ozarque (ozarque) wrote,
ozarque
ozarque

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Wednesday; eldering...

Twenty years ago, my husband George was your prototypical angry adult male homo sapiens. On a hair trigger at all times, ready to fight at the drop of a syllable. I dreaded his eldering, because I was sure he was only going to get angrier as the years went by.

Instead, he Mellowed. And today he is the kindest and most patient and gracious person I know. Which just goes to show that sometimes things don't turn out the way you think they're going to; sometimes they turn out far better than you think they're going to.

I never would have believed it, if somebody had come to me and predicted that particular change.
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was that because they all met bad ends before 35?

Huh. Your descriptions of life with George now, combined with the anecdote about the first year after you married him and the time you woke up and said "Peter?" and he said so gently "Peter is dead. I'm George," gave me the impression that he had always been a steady, quiet, thoughtful man.
It's always different when you live with someone, I know, but I've known you both for almost 30 years and he has always seemed very kind to me.
My husband says that he used to be like that - very stressed and angry a lot of the time, ready to blow his top and rage at random triggers.

What calmed HIM down was having two severe heart attacks on the same day, arriving dead at the hospital, and being resuscitated... after that, as he says, 'Once you've been dead you get a different attitude to life'. I've never yet seen him lose his temper in four years, although he has been angry and deeply moved on occasion.
a similar thing happened to my dad (now 80). he had ptsd from having been a ww2 refugee, became an angry adult, and is a much mellower elder.

(i should also remark that in the past decade he's started eating better and exercising, so the effects of self-care as well as pure passage of time probably count.)

anyway, here's to us all striving to become better people, all throughout our lives :)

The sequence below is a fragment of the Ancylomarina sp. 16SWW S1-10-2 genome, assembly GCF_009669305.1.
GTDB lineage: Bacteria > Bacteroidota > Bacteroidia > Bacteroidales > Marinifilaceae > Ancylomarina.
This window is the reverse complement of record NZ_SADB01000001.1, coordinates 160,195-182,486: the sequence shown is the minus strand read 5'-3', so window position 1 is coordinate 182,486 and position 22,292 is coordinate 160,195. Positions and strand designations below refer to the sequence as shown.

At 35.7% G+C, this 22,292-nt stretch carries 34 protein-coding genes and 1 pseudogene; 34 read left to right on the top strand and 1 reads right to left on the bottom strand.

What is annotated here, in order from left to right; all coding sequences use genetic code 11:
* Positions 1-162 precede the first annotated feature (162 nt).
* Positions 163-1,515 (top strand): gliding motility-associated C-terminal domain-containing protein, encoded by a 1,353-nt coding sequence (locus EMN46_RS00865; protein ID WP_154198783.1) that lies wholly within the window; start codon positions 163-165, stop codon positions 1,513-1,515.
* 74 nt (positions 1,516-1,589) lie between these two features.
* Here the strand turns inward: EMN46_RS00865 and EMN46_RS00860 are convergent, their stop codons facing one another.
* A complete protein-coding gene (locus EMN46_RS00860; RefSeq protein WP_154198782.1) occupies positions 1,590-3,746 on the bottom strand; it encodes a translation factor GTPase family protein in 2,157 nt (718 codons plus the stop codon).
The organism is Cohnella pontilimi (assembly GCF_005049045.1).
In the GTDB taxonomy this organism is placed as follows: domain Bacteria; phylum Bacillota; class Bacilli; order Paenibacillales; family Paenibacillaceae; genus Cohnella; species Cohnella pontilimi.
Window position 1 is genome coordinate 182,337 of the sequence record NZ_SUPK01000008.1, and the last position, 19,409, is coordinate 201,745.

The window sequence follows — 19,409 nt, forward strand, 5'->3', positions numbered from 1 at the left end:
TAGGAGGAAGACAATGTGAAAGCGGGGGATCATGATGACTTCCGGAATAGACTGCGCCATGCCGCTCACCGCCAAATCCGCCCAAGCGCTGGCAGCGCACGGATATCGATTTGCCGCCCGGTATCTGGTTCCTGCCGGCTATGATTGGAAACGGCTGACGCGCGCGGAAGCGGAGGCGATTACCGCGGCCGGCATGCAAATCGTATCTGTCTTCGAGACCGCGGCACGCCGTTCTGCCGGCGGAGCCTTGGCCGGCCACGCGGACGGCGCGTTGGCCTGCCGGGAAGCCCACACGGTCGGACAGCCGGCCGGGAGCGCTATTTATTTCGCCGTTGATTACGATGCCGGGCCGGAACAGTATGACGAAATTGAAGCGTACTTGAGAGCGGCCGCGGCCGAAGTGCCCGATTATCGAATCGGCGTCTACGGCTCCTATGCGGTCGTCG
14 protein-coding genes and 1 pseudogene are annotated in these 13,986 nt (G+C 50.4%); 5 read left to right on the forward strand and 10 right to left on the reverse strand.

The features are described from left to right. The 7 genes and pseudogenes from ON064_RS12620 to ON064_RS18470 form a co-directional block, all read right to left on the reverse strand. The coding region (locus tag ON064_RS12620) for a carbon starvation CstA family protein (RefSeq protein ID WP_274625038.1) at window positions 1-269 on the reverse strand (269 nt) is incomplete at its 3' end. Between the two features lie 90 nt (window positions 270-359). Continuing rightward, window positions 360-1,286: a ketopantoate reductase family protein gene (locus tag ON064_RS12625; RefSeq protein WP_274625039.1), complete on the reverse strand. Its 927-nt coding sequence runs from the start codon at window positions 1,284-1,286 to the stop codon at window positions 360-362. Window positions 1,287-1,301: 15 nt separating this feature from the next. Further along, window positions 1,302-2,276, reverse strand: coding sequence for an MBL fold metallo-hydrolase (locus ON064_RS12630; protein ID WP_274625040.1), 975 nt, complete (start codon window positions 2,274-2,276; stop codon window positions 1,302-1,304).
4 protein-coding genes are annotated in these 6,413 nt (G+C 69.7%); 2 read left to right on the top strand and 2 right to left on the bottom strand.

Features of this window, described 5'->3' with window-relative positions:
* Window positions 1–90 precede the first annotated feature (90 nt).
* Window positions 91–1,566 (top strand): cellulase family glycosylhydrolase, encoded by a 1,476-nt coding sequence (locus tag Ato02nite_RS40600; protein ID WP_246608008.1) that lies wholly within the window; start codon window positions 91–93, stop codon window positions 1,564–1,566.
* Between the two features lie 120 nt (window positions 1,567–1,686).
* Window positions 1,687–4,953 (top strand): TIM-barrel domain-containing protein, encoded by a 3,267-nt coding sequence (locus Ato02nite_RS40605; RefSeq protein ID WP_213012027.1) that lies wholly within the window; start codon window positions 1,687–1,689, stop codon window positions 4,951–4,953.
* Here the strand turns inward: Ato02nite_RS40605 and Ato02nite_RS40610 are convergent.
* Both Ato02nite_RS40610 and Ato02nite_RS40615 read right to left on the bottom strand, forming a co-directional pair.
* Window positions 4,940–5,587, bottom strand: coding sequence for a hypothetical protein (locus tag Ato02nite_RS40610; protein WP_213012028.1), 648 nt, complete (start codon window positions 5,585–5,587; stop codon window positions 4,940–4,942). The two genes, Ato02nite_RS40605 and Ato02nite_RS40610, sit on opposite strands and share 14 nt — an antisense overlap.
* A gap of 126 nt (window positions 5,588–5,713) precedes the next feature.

I forgot where I heard it first, but I've heard it often said that the things you initially were driven mad by about your partner, become the things that you find most dear, and vice versa. It's been something I've smiled about each time someone new in my world reveals that tidbit in my direction.
thank you for sharing this... it gives me hope that my husband's occasionally embarrassingly arrogant behavior may yet transform itself into something more graceful.
(facepalm)
Is it ironic my dear labeleizzy that I was thinking sort of along the same lines....not the arrogance (that has passed, but then M is a nearly twice J's age), but that this post and the responses give me hope that the angry stage M has entered may yet pass away into something more, indeed, graceful.
One factor with someone I know, is that a long standing diabetic condition was finally noticed and given treatment. It was usually en route to lunch that he would become angry about one thing or another. Turned out to be low blood sugar episodes producing adrenalin.

As we get older, more and more things that used to be apparently minor annoyances (such as snoring) finally get diagnosed and treated (ie sleep apnea).

Anonymous

January 20 2011, 15:12:49 UTC 9 years ago

Once my mother died, I was the worst bitch in my life. Without her example and goad, I've mellowed quite a bit. George has had YOUR influence and example, Suzette. Also, once I met a very difficult person, and realized I'd always love him no matter what, it expanded my range of what I'd tolerate. Too far, but that's a separate story.

Meg Umans